Harlan Clyde Parks – Major General, United States Air Force

Courtesy of the United States Air Force

Retired June 1960, Died May 4, 1987

Harlan Clyde Parks was born in Salem, Iowa. He graduated from Ottumwa High School in Ottumwa, Iowa in 1925. He graduated from the U.S. Military Academy at West Point June 13, 1929. Upon graduation, he was commissioned a second lieutenant in the Coast Artil1ary Corps.

From September 1929 to June 1930, General Parks attended Primary Flying School. During the next ten years, he served at various Coast Artillery bases in the United States, Hawaii and the Panama Canal Zone. During this tour, he graduated from the Coast Artillery School (Class of 1936).

In Apri1 1941, General Parks was transferred to the Trinidad Sector and Base Command where he served as operations officer and an assistant chief of staff. In June 1943 he entered the Anti-aircraft School, Camp Davis, North Carolina, completed the course in two months and was assigned operations and training staff officer of the
Antiaircraft Training Command Fort Bliss, Texas.

General Parks entered the Army-Navy Staff College in June l944. Upon graduation five months later, he was assigned to the War Department General Staff in tbe G-1  Personnel Division where he served for two years.

On June 28, 1946, General Parks was transferred from the Coast Artillery to the Air Force. Five months later, he was assigned to the Strategic Air Command Headquarters at Andrews Air Force Bases, Maryland, as deputy chief of staff.

He attended the Air War College, Maxwell Air Force Base, Alabama, from June 1947 to June 1948, after which he was appointed executive officer, Office of the Deputy Chief of Staff for Operations, at Air Force Headquarters. In July 1949 he became director of personnel planning, Office of the Deputy Chief of Staff for Personnel.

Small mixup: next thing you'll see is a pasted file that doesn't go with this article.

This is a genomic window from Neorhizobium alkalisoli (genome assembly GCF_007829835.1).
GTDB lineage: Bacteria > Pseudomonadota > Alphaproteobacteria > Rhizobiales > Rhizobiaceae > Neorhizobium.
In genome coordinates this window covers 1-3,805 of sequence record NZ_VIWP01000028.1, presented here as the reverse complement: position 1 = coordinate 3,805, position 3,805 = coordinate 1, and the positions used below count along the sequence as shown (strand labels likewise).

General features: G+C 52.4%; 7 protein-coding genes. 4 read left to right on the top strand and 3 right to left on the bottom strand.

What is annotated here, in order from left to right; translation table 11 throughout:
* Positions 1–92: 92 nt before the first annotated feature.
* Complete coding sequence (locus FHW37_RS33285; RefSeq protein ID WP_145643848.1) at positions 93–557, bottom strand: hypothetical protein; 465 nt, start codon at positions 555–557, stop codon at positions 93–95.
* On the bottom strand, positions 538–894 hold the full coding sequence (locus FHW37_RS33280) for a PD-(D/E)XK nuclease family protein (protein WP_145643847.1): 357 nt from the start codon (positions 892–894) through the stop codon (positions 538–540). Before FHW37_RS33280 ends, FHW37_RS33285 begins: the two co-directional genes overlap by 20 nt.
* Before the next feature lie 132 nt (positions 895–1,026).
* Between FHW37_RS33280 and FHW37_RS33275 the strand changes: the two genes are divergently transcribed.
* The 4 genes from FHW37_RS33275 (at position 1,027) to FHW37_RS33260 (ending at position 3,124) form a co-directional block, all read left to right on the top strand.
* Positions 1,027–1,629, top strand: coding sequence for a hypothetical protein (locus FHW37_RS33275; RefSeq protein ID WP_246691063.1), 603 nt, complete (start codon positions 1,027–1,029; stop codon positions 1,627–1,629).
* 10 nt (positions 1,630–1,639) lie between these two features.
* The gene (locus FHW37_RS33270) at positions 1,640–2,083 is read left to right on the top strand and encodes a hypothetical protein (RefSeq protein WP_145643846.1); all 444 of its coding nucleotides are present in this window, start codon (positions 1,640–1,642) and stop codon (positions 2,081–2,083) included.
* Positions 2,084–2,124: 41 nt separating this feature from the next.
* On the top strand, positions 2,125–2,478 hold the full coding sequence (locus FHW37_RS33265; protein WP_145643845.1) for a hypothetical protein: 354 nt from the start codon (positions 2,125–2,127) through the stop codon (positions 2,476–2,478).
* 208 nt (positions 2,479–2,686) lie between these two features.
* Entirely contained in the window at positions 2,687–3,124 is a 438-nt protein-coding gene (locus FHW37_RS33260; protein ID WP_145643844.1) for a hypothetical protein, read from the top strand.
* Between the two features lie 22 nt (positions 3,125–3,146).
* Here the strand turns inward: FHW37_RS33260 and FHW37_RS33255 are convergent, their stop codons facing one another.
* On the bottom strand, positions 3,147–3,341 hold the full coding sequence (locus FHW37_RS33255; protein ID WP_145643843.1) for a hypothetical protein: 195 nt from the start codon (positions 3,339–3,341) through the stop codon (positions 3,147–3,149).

General Parks was named commander of Parks Air Force Base, Pleasanton, California, in June 1952. He assumed command of the 3380th Technical Wing at Keesler Air Force Base, Mississippi, the Electronics Center of the Air Force – on August 20, 1953.

On April 6, 1955, General Parks was assigned as senior member of the United Nations Command component of the Military Armistice Commission in Korea. In November of the same year, he joined the Far East Command in Tokyo as assistant chief of staff for personnel.

In December 1956, General Parks became chief of the Army and Air Force Exchange Service with Headquarters in New York City. In his present assignment he is responsible for the worldwide administration of the post exchanges in the Army and base exchanges in the Air Force.

General Parks has been awarded the Legion of Merit with two oak leaf clusters, the Commendation Ribbon, the Order of the British Empire, and the Order of Military Merit Taeguk (Republic of Korea).


He is a low handicap golfer. During 1958, he shared winning honors with Doug Ford in the Pepsi Cola – Boys' Club Celebrity Tournament. He enjoys all forms of outdoor sports and recreations — is an expert fisherman, an ardent Yankee baseball fan and a football enthusiast.

Protestant, no denominational preference. Civic affiliations: Chamber of Commerce; Boy Scouts of America. Is an Eagle Scout. Served as president, Far East Council, BSA, Japan.


Although he enjoys foreign specialties and native dishes, he prefers simple cooking. Basically, be is a “steak and potatoes” man. In clothes, he prefers informal sportswear.

Enjoys Broadway productions — especially musicals. In travel, he prefers areas having mild climate. Likes California because weather permits frequent golfing. His favorite scenery is coast lines, lakes, rivers, bayous, mountains and golf courses. His reading tastes range from westerns to historical novels and include publications on business management, current events, etc.

His associates describe him as possessing a warm and responsive personality based on sincerity and interest in other people. He has a remarkable ability to evaluate people accurately, and he quickly recognizes ability. He is a firm believer in the principle that it is people, more than any other factor, that determine the success or failure of an organization.

General Parks was buried with full military honors in Section 1 of Arlington National Cemetery.

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